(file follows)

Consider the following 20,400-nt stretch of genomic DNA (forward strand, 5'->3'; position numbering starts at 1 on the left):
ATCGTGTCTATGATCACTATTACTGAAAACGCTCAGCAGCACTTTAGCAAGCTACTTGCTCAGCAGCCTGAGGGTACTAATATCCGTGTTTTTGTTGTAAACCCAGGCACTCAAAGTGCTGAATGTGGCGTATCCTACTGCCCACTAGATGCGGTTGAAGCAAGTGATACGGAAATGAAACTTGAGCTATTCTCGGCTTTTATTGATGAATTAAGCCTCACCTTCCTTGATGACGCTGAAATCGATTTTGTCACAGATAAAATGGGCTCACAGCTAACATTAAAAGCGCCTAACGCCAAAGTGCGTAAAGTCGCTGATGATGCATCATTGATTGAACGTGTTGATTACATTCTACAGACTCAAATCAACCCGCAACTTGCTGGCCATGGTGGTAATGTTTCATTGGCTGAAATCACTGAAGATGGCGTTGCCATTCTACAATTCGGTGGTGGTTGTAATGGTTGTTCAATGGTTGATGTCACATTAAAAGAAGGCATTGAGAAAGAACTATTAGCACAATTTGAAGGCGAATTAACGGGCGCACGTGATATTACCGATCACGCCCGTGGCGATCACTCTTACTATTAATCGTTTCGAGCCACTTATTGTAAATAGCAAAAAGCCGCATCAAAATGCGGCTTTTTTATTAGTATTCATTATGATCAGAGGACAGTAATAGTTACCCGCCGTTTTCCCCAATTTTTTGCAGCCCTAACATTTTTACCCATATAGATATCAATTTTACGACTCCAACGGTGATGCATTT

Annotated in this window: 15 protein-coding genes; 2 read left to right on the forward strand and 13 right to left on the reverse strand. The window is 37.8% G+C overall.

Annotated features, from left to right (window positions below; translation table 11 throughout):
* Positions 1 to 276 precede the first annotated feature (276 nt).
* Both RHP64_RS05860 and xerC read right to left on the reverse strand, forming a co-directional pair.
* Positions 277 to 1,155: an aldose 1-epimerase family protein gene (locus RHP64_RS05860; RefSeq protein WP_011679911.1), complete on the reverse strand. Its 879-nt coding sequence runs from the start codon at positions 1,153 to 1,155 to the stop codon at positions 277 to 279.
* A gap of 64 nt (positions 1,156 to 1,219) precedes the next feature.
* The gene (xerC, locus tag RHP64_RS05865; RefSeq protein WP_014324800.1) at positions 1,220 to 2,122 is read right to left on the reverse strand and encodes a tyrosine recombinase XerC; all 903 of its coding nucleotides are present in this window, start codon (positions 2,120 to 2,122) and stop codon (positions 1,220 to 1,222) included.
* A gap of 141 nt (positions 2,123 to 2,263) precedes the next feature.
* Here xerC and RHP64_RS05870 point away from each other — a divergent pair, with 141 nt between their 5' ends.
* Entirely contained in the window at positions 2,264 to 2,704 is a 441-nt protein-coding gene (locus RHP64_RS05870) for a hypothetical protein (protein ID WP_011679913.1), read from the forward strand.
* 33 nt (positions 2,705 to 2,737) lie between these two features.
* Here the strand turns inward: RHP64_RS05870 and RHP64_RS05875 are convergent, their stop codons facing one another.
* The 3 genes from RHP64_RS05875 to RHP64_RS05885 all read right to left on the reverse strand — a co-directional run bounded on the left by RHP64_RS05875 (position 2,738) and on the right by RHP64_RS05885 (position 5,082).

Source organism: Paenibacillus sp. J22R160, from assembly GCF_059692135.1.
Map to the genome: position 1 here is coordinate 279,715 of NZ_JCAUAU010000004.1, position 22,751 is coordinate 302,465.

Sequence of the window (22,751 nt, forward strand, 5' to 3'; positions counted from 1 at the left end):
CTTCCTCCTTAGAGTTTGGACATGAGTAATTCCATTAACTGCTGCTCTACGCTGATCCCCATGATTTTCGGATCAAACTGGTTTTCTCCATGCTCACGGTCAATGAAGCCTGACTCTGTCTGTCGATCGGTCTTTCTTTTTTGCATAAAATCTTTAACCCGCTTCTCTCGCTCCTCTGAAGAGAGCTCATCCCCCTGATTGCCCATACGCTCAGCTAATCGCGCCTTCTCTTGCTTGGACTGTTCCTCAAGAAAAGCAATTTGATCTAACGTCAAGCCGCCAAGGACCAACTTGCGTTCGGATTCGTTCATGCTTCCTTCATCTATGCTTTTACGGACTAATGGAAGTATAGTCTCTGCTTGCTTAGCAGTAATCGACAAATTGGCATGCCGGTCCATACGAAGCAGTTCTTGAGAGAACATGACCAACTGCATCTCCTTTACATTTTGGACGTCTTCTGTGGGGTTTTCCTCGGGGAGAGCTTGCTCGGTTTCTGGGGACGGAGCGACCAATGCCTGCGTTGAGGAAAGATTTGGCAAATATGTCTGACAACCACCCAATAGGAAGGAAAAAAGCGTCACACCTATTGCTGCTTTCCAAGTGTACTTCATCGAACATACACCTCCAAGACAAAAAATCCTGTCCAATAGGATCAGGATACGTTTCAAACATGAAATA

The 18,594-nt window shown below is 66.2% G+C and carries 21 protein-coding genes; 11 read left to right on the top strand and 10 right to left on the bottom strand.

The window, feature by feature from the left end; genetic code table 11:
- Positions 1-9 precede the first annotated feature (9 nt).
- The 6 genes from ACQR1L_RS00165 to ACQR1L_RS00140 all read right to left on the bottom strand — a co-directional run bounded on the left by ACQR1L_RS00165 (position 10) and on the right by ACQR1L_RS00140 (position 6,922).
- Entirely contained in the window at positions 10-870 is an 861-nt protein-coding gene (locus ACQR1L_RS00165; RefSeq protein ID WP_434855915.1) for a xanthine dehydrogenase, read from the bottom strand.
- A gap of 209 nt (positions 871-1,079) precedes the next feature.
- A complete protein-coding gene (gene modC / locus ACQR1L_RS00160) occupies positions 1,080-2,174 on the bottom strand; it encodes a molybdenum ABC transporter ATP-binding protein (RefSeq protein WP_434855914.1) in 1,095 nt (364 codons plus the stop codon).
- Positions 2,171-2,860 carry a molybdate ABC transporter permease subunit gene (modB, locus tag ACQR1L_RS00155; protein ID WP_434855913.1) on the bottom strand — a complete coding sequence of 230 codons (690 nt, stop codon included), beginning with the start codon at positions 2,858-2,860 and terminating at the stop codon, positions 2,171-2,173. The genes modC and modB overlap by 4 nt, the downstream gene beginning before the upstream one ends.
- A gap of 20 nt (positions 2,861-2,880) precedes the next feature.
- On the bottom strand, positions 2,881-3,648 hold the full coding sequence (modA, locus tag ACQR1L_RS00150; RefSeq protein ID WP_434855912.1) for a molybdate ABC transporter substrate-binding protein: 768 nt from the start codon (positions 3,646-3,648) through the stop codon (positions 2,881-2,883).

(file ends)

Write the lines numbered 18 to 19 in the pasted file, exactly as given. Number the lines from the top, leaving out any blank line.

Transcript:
Sequence of the window (22,751 nt, forward strand, 5' to 3'; positions counted from 1 at the left end):
CTTCCTCCTTAGAGTTTGGACATGAGTAATTCCATTAACTGCTGCTCTACGCTGATCCCCATGATTTTCGGATCAAACTGGTTTTCTCCATGCTCACGGTCAATGAAGCCTGACTCTGTCTGTCGATCGGTCTTTCTTTTTTGCATAAAATCTTTAACCCGCTTCTCTCGCTCCTCTGAAGAGAGCTCATCCCCCTGATTGCCCATACGCTCAGCTAATCGCGCCTTCTCTTGCTTGGACTGTTCCTCAAGAAAAGCAATTTGATCTAACGTCAAGCCGCCAAGGACCAACTTGCGTTCGGATTCGTTCATGCTTCCTTCATCTATGCTTTTACGGACTAATGGAAGTATAGTCTCTGCTTGCTTAGCAGTAATCGACAAATTGGCATGCCGGTCCATACGAAGCAGTTCTTGAGAGAACATGACCAACTGCATCTCCTTTACATTTTGGACGTCTTCTGTGGGGTTTTCCTCGGGGAGAGCTTGCTCGGTTTCTGGGGACGGAGCGACCAATGCCTGCGTTGAGGAAAGATTTGGCAAATATGTCTGACAACCACCCAATAGGAAGGAAAAAAGCGTCACACCTATTGCTGCTTTCCAAGTGTACTTCATCGAACATACACCTCCAAGACAAAAAATCCTGTCCAATAGGATCAGGATACGTTTCAAACATGAAATA